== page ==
The Mayor's Task Force to End Homelessness is divided into five committees. One committee, which met last week, is working to create a 10-year plan to eliminate chronic homelessness, as mandated by the federal government. Other committees focus on funding, promoting public awareness, and lobbying for legislation.
Each committee meets weekly, and the entire task force convenes once per month.
That's five task force meetings every month.
Members admit attendance is often poor, with just one or two people bothering to show up, and there is often a lack of any clear goal or agenda for each meeting.
"All these people are spending all this time on the task force, and what's been accomplished -- other than that they have committees?" asks McConnell.
"I mean, I work in homeless services, and even I don't know what they're doing."
Scott Payne, executive director for 10 years at Inner City Mission, says the task force adds to an already bloated bureaucracy.
"I've seen task forces come and go," says Payne. "They tend to put a Band-Aid on the problem. I don't expect this one to be effective."
Some critics of the task force say its members were chosen for political reasons, and refer to its formation as window dressing for an incoming mayor.
But one thing is clear: those who work in the trenches everyday to provide services to society's neediest were personally offended not to receive invitations from the mayor to join the discussion.
"I don't know how you convene a task force on an issue and not have the key people included," says Calvin Jones, a social worker at Salvation Army. "It was confusing to us, and still is."
Jones and others also say they have too much work to do to spend so much time in meetings. That's a valid contention considering statistics documenting the recent surge in Springfield's homeless population.
Perhaps most dramatic is the number of meals now served at St. John's Breadline, which attracts a mix of homeless and people on fixed incomes for free cafeteria-style meals twice each day.
Last year, the Breadline provided 209,307 meals to the needy. That's a staggering 35 percent increase from a decade ago, according to breadline supervisor Roger Slightom.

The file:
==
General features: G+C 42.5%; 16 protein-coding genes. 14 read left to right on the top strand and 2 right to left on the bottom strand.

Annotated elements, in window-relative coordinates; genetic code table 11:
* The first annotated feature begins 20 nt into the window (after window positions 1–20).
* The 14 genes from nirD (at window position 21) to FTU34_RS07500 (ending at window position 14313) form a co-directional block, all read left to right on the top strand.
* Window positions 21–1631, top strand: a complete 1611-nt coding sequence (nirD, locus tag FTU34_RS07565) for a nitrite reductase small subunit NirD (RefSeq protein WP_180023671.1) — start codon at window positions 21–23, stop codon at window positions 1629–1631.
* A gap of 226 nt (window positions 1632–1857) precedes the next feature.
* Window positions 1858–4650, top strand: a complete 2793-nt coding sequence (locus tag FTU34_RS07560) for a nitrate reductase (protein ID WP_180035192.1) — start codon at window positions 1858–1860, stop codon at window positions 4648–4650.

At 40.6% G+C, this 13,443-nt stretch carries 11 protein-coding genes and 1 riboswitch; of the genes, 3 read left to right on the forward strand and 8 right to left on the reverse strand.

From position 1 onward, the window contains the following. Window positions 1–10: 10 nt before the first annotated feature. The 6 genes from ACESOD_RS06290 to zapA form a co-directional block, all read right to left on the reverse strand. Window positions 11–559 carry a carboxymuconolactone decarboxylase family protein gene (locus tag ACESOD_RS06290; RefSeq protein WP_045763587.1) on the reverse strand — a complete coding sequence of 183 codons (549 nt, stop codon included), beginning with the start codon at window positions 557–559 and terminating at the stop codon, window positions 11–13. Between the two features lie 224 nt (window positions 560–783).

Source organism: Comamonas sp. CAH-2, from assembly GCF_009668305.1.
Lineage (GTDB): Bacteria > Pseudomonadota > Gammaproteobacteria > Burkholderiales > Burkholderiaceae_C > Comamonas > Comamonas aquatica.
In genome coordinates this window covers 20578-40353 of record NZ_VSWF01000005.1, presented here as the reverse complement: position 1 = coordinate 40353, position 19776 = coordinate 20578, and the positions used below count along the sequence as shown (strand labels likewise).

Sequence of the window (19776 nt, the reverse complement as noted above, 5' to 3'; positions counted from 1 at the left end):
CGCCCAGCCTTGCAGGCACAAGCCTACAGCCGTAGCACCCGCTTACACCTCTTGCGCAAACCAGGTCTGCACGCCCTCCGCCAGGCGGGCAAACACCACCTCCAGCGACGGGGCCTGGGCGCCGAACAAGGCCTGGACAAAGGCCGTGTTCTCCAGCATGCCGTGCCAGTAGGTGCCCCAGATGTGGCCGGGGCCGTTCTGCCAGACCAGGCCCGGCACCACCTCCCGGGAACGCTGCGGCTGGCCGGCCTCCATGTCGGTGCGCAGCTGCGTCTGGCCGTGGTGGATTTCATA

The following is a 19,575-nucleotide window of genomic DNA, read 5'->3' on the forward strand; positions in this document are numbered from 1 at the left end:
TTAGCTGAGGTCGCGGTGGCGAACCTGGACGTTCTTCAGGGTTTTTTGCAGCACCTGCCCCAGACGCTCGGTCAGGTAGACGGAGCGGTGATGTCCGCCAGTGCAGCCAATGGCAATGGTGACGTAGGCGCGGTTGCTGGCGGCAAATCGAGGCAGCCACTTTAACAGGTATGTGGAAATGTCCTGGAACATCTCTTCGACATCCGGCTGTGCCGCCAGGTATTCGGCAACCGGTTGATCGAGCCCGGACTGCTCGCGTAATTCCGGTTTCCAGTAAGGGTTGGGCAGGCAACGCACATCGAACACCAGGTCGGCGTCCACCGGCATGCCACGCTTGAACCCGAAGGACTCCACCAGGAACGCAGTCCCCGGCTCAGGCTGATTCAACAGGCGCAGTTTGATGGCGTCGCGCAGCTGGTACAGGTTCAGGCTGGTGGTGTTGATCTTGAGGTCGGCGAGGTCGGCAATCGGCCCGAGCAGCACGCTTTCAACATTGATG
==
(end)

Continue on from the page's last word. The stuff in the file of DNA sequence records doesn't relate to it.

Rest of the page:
Inner City Mission last year turned away some 750 people, mostly women and children, who sought transitional shelter. That's more than double the number of people from just three years ago, according to Payne.
Tarr says Contact Ministries' shelter is over-capacity by four families, and expects a 22 percent increase in clients served compared to just last year.
McConnell of Fifth Street Renaissance says her shelter has consistently had a waiting list of 10 or more people for the last year.
"All the agencies combined don't have the space to adequately shelter the number of homeless here in Springfield," she says.
Rita Tarr wants to make amends. Inside her cluttered office at Contact Ministries on Monday, Tarr, 45, discusses her struggles since being named head of a task force that has driven a wedge among the city's social service providers.
At first, she is defensive: "I had nothing to do with the [task force] list and I had no idea who was even on it," she says. "I didn't do the choosing; I never said, 'I want this person, but not this person.' "
She is self-pitying: "I was made to feel like I was the scapegoat."
And she is worried: "It's pretty scary to know you're heading this thing. If it works, okay, but if it fails, who are they going to look at?"
Some of Tarr's critics complain she is a self-promoter and publicity hound who needs to learn to better delegate responsibilities.
Not only does she head Contact Ministries and chair the task force, but she also serves as co-chair of the Heartland Continuum, which links dozens of social service agencies throughout Sangamon County.
"It's disturbing to me to see [Tarr] chair every committee," says Calvin Jones of Salvation Army. "There's not one individual in town who can speak for all homeless providers."
But more than anything, Tarr says she wants to rise above the pettiness and personality clashes that have dogged her for the last year. She vows to invite all the agencies back to the table to work in a spirit of collaboration not seen since the emergency meetings called after Michael Moffett's death.
"I believe if I had their support with this task force, we could be so much more successful," she says.
"This is not just another meeting to go to."
Next week: Who takes care of Springfield's homeless?